Did you see OoG and Nunga OoG in the National Pharmacy Christmas Pageant?

Last Saturday, the Office of the Guardian’s beloved safety symbols – OoG and Nunga OoG – walked, danced, and hopped the 3.5km pageant track that led Father Christmas to Adelaide’s Town Hall, and marked the official welcoming of the ‘big guy in red’ to Australia.

This year’s pageant was a special milestone for the Office, celebrating Nunga OoG’s very first appearance. Accompanied by OoG (making his 16th appearance), the safety symbols were crowd favourites, offering an abundance of high fives, selfies, and tail pats!

For those either attending or watching, we hope that OoG and Nunga OoG’s participation provided children and young people in care with a reminder that we are here for them, they are not alone, and they should feel proud and strong for who they are.

What you may not know is that we had two very special guests combating the heat and discomfort of the costumes to bring our characters alive. We give our deep thanks to Jadynne Harvey and William Coulston who took time out of their busy schedules to make this possible.

We know that wearing the costumes and participating in the pageant holds a special place in their hearts. In Jadynne’s words,

“OoG is a really important reminder to everyone who has been in care that they’re not alone, and that there’s always someone looking out for them. I first got involved as OoG at the pageant in 2007, and aside from a couple of COVID-19 interrupted years I’ve been in every pageant since.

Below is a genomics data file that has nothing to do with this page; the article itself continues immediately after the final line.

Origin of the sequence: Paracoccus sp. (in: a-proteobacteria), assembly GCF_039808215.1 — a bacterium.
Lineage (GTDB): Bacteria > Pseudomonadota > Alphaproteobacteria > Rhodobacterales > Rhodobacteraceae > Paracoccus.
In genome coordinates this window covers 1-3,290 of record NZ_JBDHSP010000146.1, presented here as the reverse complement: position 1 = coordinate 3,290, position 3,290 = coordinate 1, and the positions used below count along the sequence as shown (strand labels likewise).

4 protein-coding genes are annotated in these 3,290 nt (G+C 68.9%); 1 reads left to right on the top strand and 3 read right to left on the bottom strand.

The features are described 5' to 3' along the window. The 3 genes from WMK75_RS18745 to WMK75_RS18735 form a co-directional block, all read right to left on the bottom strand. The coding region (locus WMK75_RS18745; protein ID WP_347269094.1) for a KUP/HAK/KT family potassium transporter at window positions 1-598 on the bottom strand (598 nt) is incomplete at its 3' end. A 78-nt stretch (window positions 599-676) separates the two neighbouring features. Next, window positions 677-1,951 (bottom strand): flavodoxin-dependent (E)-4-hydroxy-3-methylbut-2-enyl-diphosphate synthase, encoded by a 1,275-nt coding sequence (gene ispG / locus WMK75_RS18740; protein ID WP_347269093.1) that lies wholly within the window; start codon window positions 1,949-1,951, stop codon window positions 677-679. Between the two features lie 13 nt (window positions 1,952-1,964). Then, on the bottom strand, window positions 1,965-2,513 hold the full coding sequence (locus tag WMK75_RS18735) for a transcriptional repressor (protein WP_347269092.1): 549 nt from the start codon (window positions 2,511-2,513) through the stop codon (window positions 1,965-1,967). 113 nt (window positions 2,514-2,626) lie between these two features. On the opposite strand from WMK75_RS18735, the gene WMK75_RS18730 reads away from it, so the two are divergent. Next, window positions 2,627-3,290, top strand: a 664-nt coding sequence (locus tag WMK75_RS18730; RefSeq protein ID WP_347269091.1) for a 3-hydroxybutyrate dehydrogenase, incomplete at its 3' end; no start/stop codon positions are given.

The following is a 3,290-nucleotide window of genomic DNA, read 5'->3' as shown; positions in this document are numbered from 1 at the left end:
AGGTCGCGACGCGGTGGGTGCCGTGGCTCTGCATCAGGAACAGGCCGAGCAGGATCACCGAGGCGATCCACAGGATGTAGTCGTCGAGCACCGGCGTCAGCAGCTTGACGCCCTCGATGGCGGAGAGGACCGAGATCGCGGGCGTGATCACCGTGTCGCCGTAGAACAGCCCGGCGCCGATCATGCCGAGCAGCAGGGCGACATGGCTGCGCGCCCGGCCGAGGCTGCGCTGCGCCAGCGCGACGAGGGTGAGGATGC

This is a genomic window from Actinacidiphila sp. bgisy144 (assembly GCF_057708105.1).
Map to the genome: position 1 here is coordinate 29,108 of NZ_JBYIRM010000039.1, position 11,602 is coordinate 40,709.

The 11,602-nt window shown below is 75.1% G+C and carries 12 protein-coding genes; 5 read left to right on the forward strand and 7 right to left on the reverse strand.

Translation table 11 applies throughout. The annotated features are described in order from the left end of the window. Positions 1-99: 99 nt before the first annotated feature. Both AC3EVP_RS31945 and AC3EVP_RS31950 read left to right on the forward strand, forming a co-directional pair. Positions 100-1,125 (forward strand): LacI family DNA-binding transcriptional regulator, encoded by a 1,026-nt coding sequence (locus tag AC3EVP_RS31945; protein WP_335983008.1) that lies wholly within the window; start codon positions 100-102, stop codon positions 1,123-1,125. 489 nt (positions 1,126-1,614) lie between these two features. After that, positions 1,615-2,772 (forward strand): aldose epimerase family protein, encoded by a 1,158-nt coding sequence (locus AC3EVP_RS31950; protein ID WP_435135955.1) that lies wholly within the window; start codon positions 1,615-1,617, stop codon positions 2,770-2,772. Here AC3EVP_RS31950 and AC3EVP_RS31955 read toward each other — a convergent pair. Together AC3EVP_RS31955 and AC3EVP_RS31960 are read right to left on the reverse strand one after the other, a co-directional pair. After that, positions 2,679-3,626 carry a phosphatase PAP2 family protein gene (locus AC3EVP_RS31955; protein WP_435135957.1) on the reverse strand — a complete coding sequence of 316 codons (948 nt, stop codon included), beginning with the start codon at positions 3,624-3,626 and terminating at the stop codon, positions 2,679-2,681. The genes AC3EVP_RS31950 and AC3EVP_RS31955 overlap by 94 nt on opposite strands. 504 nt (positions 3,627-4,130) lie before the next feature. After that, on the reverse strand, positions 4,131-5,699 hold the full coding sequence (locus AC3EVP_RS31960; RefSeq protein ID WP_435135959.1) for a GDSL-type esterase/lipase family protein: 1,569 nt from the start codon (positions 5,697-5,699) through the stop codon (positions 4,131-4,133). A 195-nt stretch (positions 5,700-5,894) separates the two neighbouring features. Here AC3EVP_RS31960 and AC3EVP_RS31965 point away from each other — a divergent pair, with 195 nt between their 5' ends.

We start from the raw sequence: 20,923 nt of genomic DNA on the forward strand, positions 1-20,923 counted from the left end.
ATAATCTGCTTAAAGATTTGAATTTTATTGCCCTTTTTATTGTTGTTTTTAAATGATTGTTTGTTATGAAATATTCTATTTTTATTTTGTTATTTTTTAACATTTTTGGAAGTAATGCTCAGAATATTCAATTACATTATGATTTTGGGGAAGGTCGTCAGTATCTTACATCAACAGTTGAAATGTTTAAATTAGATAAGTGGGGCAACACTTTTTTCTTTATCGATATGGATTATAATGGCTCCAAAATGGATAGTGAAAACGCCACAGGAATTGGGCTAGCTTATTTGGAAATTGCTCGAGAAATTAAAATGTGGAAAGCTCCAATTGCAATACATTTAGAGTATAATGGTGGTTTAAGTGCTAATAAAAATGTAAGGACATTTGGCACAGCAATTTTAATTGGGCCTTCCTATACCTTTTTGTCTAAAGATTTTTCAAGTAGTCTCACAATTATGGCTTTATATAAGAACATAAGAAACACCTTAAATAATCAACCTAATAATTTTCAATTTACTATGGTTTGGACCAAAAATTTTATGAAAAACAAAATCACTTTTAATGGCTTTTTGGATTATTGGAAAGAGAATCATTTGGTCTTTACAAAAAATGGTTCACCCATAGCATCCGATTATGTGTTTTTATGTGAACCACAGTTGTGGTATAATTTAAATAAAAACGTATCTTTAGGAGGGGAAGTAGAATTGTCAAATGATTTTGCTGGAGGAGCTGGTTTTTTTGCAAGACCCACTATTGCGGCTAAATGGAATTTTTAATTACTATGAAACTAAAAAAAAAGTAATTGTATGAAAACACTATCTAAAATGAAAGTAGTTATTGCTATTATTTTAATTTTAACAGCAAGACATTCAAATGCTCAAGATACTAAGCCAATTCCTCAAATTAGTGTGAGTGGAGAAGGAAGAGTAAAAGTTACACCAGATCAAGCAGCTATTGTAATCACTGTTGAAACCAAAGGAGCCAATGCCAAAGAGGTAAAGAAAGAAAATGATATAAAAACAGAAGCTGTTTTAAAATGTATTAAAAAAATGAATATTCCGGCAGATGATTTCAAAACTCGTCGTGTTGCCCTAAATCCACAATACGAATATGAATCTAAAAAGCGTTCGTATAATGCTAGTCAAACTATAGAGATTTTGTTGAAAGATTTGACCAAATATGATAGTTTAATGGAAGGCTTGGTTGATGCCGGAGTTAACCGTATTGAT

“Being able to be part of the Christmas Pageant as OoG has always been very close to my heart, to do my little bit to share OoG’s story with the world and to make the day a little more special for those in care.

It was amazing to join Nunga OoG this year and I hopefully get the opportunity to spend some more time with them at future pageants.” 

Like Jadynne, who has been OoG every year since 2007 and marks this occasion on his calendar, William hopes to do the same. As William told us,

For me, being Nunga OoG is a chance to represent the Indigenous community, particularly those in care. And to give them a chance to use their voice, when mine was locked away.”

In celebrating the approaching festive season, we would like to take a moment to acknowledge the challenge that Christmas presents for many, in particular those who are unable to be with their families and loved ones.

In the hustle and bustle of the remaining weeks of 2023 we acknowledge the importance of going gently, allowing space for sharing and taking opportunities to remind those around us: you are not alone.

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and custodians of the land we live and work on, their living culture and their unique role in the life of South Australia.